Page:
Health care has been a very difficult industry to survive in ever since the early ’80s, when the federal and state governments started reducing reimbursement, and this will only become more difficult in the next 10 years. 

I have been at Sutter Coast for nine years and have seen many patients leave our area for care elsewhere, some because they needed a higher level of care, others because it was their choice and others because there were not providers that would accept them.


Health District, hospital have more they can do

In light of the recent meetings, blogs, guest opinions, letters to the editor and general public discussion regarding the plans of Sutter Health to regionalize our local hospital, I felt compelled to discuss the issue and hopefully provide some much-needed clarification as to the involvement and position of the Del Norte County Board of Supervisors.

At the request of doctors Greg Duncan and Kevin Caldwell, the Board of Supervisors has considered the potential impacts of a possible regionalization and designation of Sutter Coast Hospital as a Critical Access facility. After considering the information provided and available, the Board of Supervisors unanimously voted to support the doctors and the Health Care District in its opposition to regionalization and Critical Access designation.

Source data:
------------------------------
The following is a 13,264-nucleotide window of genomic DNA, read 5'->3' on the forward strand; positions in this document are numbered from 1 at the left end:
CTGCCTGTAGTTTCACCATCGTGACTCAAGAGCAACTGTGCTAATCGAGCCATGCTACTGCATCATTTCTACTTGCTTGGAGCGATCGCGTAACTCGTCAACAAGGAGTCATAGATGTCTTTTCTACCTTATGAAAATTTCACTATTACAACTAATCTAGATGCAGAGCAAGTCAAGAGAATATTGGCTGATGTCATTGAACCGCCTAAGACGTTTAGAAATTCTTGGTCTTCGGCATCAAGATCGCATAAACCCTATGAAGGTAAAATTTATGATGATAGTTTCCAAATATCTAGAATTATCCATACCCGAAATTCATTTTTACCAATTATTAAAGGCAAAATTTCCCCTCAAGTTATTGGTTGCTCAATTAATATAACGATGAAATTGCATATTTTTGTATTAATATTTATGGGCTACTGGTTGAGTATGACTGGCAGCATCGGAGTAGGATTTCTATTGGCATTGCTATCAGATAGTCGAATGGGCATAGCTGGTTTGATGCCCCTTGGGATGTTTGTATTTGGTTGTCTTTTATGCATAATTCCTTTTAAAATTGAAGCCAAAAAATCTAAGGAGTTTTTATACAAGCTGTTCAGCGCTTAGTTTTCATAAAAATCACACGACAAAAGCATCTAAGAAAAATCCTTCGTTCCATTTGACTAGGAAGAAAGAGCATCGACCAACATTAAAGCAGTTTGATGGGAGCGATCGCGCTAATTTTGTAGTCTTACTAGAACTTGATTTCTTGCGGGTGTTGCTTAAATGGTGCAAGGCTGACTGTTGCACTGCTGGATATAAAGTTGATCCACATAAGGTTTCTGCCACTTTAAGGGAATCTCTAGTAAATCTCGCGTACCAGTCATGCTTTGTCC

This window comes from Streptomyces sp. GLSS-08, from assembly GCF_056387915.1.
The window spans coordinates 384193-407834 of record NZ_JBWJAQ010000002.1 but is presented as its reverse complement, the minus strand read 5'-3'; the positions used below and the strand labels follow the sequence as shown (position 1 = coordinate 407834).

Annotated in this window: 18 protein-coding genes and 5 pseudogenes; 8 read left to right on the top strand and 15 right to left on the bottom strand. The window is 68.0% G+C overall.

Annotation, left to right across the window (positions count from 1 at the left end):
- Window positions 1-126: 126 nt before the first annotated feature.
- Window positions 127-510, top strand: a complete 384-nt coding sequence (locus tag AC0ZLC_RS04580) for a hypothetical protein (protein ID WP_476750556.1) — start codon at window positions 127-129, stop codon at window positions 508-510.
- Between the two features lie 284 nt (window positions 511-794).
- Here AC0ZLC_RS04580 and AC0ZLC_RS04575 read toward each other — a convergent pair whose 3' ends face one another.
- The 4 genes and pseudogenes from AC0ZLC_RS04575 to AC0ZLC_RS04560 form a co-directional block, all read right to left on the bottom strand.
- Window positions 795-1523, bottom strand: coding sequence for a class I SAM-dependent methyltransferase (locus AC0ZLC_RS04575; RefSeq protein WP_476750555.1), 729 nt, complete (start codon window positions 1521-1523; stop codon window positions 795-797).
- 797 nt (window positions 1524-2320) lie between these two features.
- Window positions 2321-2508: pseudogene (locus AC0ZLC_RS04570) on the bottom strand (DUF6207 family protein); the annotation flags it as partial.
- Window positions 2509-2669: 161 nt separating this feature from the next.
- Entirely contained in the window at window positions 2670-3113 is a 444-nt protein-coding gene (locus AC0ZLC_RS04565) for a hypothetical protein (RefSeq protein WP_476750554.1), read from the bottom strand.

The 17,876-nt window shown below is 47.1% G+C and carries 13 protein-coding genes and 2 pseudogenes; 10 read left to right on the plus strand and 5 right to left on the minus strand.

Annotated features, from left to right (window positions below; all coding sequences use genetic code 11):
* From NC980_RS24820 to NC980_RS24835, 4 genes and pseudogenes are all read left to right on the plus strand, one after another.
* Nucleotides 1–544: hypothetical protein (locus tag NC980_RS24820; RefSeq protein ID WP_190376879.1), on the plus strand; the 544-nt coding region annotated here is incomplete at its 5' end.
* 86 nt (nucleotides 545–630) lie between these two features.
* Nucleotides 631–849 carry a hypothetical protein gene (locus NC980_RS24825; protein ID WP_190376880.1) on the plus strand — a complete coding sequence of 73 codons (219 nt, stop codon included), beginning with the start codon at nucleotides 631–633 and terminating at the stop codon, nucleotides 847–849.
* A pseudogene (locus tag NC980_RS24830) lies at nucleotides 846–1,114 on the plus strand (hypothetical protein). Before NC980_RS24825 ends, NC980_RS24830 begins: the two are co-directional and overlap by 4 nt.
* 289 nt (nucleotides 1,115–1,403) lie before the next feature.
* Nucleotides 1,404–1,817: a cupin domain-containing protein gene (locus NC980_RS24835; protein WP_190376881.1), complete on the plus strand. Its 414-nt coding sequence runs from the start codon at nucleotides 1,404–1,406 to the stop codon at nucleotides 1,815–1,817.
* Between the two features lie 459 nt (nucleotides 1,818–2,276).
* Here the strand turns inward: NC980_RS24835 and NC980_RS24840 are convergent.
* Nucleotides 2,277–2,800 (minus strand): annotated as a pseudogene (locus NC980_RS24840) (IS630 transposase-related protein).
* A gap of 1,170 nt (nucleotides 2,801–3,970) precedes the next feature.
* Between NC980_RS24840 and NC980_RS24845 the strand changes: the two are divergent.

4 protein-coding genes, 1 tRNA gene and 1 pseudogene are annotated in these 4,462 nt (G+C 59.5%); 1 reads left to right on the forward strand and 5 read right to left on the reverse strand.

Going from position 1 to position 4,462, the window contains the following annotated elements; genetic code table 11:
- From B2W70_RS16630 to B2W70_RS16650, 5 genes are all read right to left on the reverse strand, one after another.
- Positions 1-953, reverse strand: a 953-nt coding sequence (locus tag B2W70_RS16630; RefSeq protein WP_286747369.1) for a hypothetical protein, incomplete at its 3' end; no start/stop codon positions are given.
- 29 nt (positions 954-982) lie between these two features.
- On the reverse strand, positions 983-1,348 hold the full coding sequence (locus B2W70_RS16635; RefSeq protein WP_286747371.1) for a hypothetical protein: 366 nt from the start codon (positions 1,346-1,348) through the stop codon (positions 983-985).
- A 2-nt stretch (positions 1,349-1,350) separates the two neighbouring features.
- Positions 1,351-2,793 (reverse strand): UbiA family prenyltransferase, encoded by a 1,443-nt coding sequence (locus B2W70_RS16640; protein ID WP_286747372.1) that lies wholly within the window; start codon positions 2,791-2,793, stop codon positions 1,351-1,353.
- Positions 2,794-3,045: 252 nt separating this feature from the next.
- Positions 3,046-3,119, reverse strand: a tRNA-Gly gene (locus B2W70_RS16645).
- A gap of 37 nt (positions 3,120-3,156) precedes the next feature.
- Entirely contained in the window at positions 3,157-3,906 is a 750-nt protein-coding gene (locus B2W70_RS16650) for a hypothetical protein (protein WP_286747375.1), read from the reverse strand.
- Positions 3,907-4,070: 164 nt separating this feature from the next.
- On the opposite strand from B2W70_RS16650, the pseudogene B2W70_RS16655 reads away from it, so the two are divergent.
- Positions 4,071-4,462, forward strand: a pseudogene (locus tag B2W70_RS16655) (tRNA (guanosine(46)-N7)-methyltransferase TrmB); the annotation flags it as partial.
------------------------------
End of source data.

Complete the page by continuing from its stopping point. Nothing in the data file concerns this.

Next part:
The Board of Supervisors followed up with letters demanding the disclosure of information being held by Sutter Health and the local Hospital Board to allow for a full and accurate discussion of the decisions being made behind closed doors.

To reiterate, the County Board of Supervisors has from the beginning opposed any designation of Sutter Coast Hospital that would negatively impact our residents.

Recently, the Board of Supervisors and the Health Care District conducted a “two-by-two” meeting between the appointed committee members to discuss the settlement of a lawsuit brought forward against Sutter Health by the Health Care District.


Letters to the Editor July 20, 2013

Taking inmates' food an overreach

According to the prison system’s own rules, any inmate of the California state prison system is on a hunger strike when they refuse prison food for nine consecutive meals. Nothing in that rule says they cannot eat of their privately purchased canteen food. 

“Fasting” does not mean a person refuses to eat. Sometimes it means that people will abstain from certain foods. In this case state prison food is the target.